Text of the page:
Allison W. Kurian, M.D., M.Sc., of the Stanford University School of Medicine, Stanford, Calif., and colleagues used data from the California Cancer Registry from 1998 through 2011 to compare the use of and rate of death after bilateral mastectomy, breast-conserving therapy with radiation, and unilateral mastectomy (removal of one breast).

The analyses included 189,734 patients. The researchers found that the rate of bilateral mastectomy increased from 2.0 percent in 1998 to 12.3 percent in 2011, an annual increase of 14.3 percent. The increase in bilateral mastectomy rate was greatest among women younger than 40 years: the rate increased from 3.6 percent in 1998 to 33.0 percent in 2011, increasing by 17.6 percent annually. Use of unilateral mastectomy declined in all age groups

Bilateral mastectomy was more often used by non-Hispanic white women, those with private insurance, and those who received care at a National Cancer Institute-designated cancer center; in contrast, unilateral mastectomy was more often used by racial/ethnic minorities and those with public/Medicaid insurance.

Compared with breast-conserving surgery with radiation, bilateral mastectomy was not associated with a mortality difference, whereas unilateral mastectomy was associated with higher mortality.

“In a time of increasing concern about overtreatment, the risk-benefit ratio of bilateral mastectomy warrants careful consideration and raises the larger question of how physicians and society should respond to a patient’s preference for a morbid, costly intervention of dubious effectiveness,” the authors write.

“These results may inform decision-making about the surgical treatment of breast cancer.”

Editorial: Contralateral Prophylactic Mastectomy: Is It a Reasonable Option?

In an accompanying editorial, Lisa A. Newman, M.D., M.P.H., of the University of Michigan, Ann Arbor, discusses the issues involved with the use of contralateral prophylactic mastectomy (risk-reducing mastectomy for the unaffected breast).

“The need for patients to be accurately informed regarding safe and oncologically acceptable treatment options is indisputable. The dense fog of complex emotions that accompanies a new cancer diagnosis can impair the ability to process this information. Patients should be encouraged to allow the intensity of these immediate reactions to subside before committing to mastectomy prematurely. Physicians should not permit excessive treatment delays to compromise outcomes, but the initial few weeks surrounding the diagnosis are more effectively utilized by time invested in patient education and procedures that contribute to comprehensive treatment planning as opposed to hastily coordinating impulsive, irreversible surgical plans.”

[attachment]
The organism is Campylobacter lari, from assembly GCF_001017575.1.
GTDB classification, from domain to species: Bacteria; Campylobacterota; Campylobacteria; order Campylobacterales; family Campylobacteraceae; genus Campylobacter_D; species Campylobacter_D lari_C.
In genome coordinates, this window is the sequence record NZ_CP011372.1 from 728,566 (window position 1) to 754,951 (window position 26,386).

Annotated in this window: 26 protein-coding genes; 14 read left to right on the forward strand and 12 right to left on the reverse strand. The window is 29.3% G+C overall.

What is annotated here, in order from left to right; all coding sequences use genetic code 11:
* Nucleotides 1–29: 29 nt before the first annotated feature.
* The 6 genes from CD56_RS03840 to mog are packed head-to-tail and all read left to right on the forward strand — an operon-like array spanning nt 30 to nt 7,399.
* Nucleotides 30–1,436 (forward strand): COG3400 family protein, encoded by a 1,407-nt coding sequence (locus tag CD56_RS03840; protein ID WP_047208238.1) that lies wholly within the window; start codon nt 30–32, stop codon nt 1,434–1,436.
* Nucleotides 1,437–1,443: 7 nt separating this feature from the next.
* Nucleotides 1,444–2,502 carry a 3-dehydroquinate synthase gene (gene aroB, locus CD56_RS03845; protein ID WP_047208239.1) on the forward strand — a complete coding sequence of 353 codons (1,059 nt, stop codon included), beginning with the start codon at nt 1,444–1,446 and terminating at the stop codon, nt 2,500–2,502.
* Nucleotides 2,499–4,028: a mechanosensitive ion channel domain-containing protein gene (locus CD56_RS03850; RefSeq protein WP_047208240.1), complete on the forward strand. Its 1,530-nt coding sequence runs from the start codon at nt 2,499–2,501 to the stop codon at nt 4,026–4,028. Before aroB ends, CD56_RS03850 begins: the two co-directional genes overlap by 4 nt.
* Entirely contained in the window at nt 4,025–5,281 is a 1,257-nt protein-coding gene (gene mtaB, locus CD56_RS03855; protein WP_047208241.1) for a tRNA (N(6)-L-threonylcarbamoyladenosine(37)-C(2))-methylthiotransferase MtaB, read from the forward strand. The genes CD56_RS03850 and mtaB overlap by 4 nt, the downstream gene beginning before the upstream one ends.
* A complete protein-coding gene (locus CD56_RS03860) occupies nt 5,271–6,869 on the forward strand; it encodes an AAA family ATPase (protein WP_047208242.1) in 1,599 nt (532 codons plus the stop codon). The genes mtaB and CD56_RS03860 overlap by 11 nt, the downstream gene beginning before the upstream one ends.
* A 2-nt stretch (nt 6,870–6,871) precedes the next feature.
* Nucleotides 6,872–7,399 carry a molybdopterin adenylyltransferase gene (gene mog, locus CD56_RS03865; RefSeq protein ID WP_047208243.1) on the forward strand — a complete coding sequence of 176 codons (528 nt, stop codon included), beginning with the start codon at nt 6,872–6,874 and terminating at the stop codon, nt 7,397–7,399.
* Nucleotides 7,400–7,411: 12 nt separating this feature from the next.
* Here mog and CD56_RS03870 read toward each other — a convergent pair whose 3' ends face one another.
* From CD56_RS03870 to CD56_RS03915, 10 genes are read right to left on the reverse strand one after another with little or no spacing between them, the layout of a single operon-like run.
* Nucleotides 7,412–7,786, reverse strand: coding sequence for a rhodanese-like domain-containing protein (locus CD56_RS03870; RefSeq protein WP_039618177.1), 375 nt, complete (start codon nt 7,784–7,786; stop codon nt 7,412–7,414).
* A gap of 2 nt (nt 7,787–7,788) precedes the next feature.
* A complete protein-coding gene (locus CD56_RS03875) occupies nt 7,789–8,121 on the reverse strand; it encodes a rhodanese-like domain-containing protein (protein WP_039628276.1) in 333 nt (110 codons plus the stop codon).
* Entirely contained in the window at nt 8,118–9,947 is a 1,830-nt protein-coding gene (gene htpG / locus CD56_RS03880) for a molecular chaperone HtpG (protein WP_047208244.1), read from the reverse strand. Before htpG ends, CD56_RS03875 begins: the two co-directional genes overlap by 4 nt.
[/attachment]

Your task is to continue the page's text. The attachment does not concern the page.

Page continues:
source : http://www.sciencedaily.com/releases/2014/09/140902171150.htm

Recommendations for prostate cancer active surveillance

With active surveillance, patients undergo regular visits with prostate-specific antigen (PSA) tests and repeated prostate biopsies rather than aggressive treatment. It is distinguished from watchful waiting, in which treatment for localized disease is withheld and palliative treatment for systemic disease is initiated.

“Active surveillance is an important management option for men with low-risk prostate cancer,” says lead author Mahul Amin, MD, FCAP, Chair, Department of Pathology & Laboratory Medicine, Cedars-Sinai Medical Center, Los Angeles, CA. “Vital to this process is the critical role pathologic parameters play in identifying appropriate candidates for active surveillance.”

Dr. Amin spearheaded the team that highlighted the pathologic parameters key for the successful identification of patients likely to succeed with active surveillance. The key parameters, at a general level, address: •Sampling, submission, and processing issues in needle biopsies used to diagnose prostate cancer •Tumor extent in needle biopsies •Biopsy reporting for all and special cases •Gleason scores, the system for grading prostate cancer tissue based on how it looks under a microscope •Precision medicine markers •Other pathologic considerations

The team further concluded that the key parameters to be reported by the surgical pathologists: 1) need to be reproducible and consistently reported and 2) highlight the importance of accurate pathology reporting.

Recommendations from the United States Preventive Services Task Force, an independent group of national experts in prevention and evidence-based medicine, and randomized trials have drawn attention to overtreatment of localized, low-risk prostate cancer. PSA screening and changing consensus on PSA testing practices are among the many factors that contribute to prostate cancer’s overdiagnosis and overtreatment.

The pathology recommendations are included in the Archives article: The Critical Role of the Pathologist in Determining Eligibility for Active Surveillance as a Management Option in Patients with Prostate Cancer: Consensus Statement with Recommendations Supported by the College of American Pathologists, International Society Of Urological Pathology, Association of Directors of Anatomic and Surgical Pathology, the New Zealand Society of Pathologists, and the Prostate Cancer Foundation.

source : http://www.sciencedaily.com/releases/2014/08/140826100651.htm